• with follow-up appointments over a period of time
  • with mindfulness about ACP preferences
  • with an offer to involve family members
  • within the context of a multidisciplinary team.

Advance care planning given as an isolated intervention, without due consideration of these issues, may not be effective. Introducing ACP effectively is likely to involve staff training and planning at a multidisciplinary level.

Citation and Funding

Schichtel M, Wee B, Perera R and Onakpoya I. The effect of advance care planning on heart failure: a systematic review and meta-analysis. J Gen Intern Med. 2019; November 12. doi: 10.1007/s11606-019-05482-w. [Epub ahead of print].

No funding information was provided for this study.


NICE. Chronic heart failure in adults: diagnosis and management. NG106. London: National Institute for Health and Care Excellence; 2018.

Produced by the University of Southampton and Bazian on behalf of NIHR through the NIHR Dissemination Centre


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Expert commentary

Advance care planning represents a widely advocated process to realise patients’ preferences and wishes about future treatment and care and may be relevant to people with heart failure.

This systematic review identified only moderate ACP benefits with quality of life, satisfaction with end-of-life care, and end-of-life communication.

As with other studies, researchers and clinicians need to be mindful of the intended benefits of ACP that must be matched with appropriate outcome measures. Moreover, understanding the context and mechanisms of action of this complex intervention is required.

Dr Jonathan Koffman, Reader in Palliative Care, Cicely Saunders Institute, King’s College London

The commentator declares no conflicting interests


Expert commentary

What we know about ACP and its effect on clinical outcomes is primarily drawn from the cancer literature. We know little about ACP outcomes in non-cancer conditions such as heart failure, leading to gaps in knowledge and perpetuation of the diagnosis-related inequity that pervades palliative care.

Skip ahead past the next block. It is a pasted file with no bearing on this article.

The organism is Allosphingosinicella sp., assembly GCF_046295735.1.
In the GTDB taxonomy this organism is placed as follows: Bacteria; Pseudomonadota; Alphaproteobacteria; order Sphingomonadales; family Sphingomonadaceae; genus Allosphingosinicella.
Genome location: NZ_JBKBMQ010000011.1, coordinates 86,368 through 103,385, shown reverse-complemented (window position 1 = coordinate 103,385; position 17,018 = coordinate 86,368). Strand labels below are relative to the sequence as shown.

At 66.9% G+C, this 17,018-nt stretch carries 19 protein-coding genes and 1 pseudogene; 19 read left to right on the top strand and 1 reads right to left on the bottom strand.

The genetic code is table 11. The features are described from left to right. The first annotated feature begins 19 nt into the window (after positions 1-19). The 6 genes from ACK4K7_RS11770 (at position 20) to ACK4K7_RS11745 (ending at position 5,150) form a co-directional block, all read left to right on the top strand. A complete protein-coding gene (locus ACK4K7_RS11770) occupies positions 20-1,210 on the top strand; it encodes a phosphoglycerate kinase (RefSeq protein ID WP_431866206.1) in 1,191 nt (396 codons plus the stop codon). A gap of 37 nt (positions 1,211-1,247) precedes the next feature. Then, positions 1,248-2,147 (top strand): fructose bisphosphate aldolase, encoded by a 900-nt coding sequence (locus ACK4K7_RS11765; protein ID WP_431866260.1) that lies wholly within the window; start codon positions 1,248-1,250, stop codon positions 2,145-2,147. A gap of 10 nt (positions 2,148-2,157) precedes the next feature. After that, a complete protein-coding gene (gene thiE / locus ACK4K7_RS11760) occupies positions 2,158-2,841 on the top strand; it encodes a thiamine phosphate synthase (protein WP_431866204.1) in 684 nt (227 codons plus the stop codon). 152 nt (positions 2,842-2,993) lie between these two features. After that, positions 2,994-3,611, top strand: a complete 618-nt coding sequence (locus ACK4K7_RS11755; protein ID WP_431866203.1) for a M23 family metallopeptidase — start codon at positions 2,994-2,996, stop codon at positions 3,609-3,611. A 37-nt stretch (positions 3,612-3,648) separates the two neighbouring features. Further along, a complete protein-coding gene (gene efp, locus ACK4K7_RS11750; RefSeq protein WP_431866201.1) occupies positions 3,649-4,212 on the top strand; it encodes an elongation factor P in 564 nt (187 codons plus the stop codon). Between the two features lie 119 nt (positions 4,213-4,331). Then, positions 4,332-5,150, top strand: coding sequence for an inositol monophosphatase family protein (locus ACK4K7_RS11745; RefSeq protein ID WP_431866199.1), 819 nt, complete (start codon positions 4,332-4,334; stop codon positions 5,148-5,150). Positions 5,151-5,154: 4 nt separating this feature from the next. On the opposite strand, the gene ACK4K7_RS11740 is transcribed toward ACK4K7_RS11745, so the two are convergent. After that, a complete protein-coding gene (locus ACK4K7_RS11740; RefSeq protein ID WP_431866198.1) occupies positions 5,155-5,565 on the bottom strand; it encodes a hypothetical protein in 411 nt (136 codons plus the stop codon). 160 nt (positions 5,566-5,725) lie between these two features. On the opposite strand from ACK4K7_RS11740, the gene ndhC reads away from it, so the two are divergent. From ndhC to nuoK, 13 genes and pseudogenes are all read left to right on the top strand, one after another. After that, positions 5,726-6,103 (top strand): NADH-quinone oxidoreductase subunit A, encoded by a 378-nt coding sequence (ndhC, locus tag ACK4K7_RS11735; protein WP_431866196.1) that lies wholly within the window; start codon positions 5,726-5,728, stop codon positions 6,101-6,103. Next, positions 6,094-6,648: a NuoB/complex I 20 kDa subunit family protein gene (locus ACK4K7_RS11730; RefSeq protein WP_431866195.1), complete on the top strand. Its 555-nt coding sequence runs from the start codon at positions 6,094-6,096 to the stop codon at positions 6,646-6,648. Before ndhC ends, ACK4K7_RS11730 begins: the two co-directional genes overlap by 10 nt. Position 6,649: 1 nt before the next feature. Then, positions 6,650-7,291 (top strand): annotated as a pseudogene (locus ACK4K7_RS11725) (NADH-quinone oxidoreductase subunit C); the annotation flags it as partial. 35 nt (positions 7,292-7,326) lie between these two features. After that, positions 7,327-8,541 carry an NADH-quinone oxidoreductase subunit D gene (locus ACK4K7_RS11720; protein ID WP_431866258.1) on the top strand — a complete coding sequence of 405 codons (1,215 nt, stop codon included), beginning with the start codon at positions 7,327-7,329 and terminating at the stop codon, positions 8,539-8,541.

This meta-analysis revealed that ACP in heart failure is associated with significant increases in quality of life, patient satisfaction and end of life communication. This is a welcome finding, and the wide range of different ACP intervention types that were included implies that ACP in any form is better than no ACP.

The study suggests that including family members, considering ethnic and cultural preferences, broader determinants of health and wellbeing and offering follow-up can increase the potential effectiveness of ACP.

Dr Clare Gardiner, Senior Research Fellow, Health Sciences School, Division of Nursing and Midwifery, University of Sheffield

The commentator declares no conflicting interests


Expert commentary

Advance care planning is widely advocated; it underpins national initiatives like the UK Resuscitation Council’s ReSPECT work. However, ACP research is challenging. It is hard to clearly describe and faithfully replicate the ACP intervention – not just in terms of the components, but also in terms of their quality. How well ACP is conducted is as important as what is done. In addition, the research outcomes studied have often been process measures, captured over relatively short time periods.

In this systematic review of ACP for heart failure patients, the authors found evidence on important clinical outcomes over the subsequent two to three months; quality-of-life, patient satisfaction, and quality of end-of-life communication.

This work helps clinicians understand and quantify the positive impact of ACP. However, achieving high-quality ACP remains the biggest challenge in practice.

Fliss Murtagh, Professor of Palliative Care, Hull York Medical School, University of Hull

The commentator declares no conflicting interests